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Peter Higgins, author of Wolfhound Century

Myke Cole, author of Shadow Ops Series

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Jim C. Hines author of Libriomancer

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David Tallerman author of Giant Thief

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Mark Charan Newton author of Nights of Villjamur (review here)

Kameron Hurley author of God's War (review here)

Brent Weeks author of The Black Prism (review here)

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Lou Anders Editor of Pyr Books

Ian Tregillis author of Bitter Seeds (review here)

Sam Sykes author of Tome of the Undergates (review here)

Benjamin Parzybok author of Couch (review here)

Kristine Kathryn Rusch author of Diving Into the Wreck (review here)

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Character Interviews

Alexia and Lord Maccon from Gail Carriger's Soulless

Lord Akeldama from Gail Carriger's Soulless

Eva Forge from Tim Akers's The Horns of Ruin

Atticus from Kevin Hearne's Hounded


The Daylight War by Peter V. Brett

A Memory of Light by Robert Jordan & Brandon Sanderson

Scoundrels by Timothy Zahn

Cold Days by Jim Butcher

Year Zero by Rob Reid

Alif: The Unseen by G. Willow Wilson

Scourge of the Betrayer by Jeff Salyards

Redshirts by John Scalzi

Control Point by Myke Cole

Angelmaker by Nick Harkaway
My BlogCatalog BlogRank Wikio - Top Blogs - Literature

Cover Unveiled for Redshirts by John Scalzi

A new John Scalzi is always something to look forward to.  Few authors can mix humor and just good old fashion storytelling as well as he does.  And sometime next year (probably June) we'll be treated to a new standalone Sci-Fi novel called Redshirts.  The cover is perfect to convey just what is in store for us.  Over at there is a post by Irene Gallo showcasing some of the alternative covers and while I like the 3rd option the final above works much better.

Some will bemoan the fact that it isn't a new Old Man's War book or another Fuzzy novel, but my favorite Scalzi is still The Android's Dream and given the Star Trek references that will abound I have no doubt Redshirts will be awesome.  Here is the blurb:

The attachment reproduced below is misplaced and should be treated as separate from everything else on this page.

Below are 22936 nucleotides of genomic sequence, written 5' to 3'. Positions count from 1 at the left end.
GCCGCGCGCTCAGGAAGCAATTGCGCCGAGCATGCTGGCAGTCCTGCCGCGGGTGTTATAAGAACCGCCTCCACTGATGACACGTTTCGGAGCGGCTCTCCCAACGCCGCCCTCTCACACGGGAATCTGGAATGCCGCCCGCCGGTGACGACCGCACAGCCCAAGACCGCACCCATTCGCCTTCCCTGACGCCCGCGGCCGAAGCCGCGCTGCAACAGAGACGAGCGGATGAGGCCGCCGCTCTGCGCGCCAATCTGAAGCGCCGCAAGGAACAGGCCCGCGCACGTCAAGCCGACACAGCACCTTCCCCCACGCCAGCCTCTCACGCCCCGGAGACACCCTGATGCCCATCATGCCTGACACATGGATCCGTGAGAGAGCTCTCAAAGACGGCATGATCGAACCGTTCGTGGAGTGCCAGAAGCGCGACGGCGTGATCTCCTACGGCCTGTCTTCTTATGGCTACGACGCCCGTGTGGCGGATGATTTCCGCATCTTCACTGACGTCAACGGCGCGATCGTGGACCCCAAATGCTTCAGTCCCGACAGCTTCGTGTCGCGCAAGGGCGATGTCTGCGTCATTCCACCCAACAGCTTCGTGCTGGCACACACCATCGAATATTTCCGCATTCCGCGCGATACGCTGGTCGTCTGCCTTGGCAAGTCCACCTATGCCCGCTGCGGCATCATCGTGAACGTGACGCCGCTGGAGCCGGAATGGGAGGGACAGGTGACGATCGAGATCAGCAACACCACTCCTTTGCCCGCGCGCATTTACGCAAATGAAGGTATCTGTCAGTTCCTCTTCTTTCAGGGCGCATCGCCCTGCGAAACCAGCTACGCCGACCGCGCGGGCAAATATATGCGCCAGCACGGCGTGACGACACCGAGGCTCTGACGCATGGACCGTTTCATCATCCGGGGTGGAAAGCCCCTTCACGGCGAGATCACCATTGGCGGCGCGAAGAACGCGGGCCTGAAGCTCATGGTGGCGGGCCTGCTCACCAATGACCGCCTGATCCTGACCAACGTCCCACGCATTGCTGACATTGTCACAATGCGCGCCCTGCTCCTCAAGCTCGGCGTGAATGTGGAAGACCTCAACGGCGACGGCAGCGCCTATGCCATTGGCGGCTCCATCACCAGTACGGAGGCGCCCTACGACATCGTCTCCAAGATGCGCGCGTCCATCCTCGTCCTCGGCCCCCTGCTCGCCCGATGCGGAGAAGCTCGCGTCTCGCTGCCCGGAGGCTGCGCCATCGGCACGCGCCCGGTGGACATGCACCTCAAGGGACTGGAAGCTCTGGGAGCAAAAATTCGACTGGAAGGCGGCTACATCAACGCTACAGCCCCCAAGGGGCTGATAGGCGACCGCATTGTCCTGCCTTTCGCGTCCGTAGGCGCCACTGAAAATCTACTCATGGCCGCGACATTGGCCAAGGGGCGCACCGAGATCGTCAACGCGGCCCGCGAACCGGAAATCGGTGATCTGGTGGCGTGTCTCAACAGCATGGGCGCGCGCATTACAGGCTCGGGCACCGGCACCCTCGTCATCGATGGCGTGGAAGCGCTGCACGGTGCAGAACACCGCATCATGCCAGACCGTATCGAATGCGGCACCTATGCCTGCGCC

Ensign Andrew Dahl has just been assigned to the Universal Union Capital Ship Intrepid, flagship of the Universal Union since the year 2456. It’s a prestige posting, and Andrew is thrilled all the more to be assigned to the ship’s Xenobiology laboratory. Life couldn’t be better...until Andrew begins to pick up on the fact that (1) every Away Mission involves some kind of lethal confrontation with alien forces, (2) the ship’s captain, its chief science officer, and the handsome Lieutenant Kerensky always survive these confrontations, and (3) at least one low-ranked crew member is, sadly, always killed. Not surprisingly, a great deal of energy belowdecks is expended on avoiding, at all costs, being assigned to an Away Mission. Then Andrew stumbles on information that completely transforms his and his colleagues’ understanding of what the starship Intrepid really is...and offers them a crazy, high-risk chance to save their own lives.
Can you feel the warp factor?

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Luxembourg said...

As I read John Scalizi's book Redshirts I repeatedly found myself thinking about the movie `The Cabin in the Woods'. Both are very meta and recursive and both are loads of fun. If you've ever seen any episode of a science fiction television show and cringed but loved it any way, then I think you will enjoy reading Redshirts.

Even though I knew that the main gist of this story was `death by away team' the plot still followed a path that I was not quite expecting so I do not want to give away too many details.

I am a quasi-sci-fi-fan. My favorite television show is Doctor Who. I watch Fringe. I loved Firefly. I know my Star Wars and Star Trek just enough. But I've never been to comic-con. I am not a card carrying geek nerd is my point. I just dabble from time to time. I have explained my credentials because I think that's important for recommending a book like this. I loved the book and laughed a lot. It was great fun. I'm not sure how a real science fiction fan would take to the light tone of the book.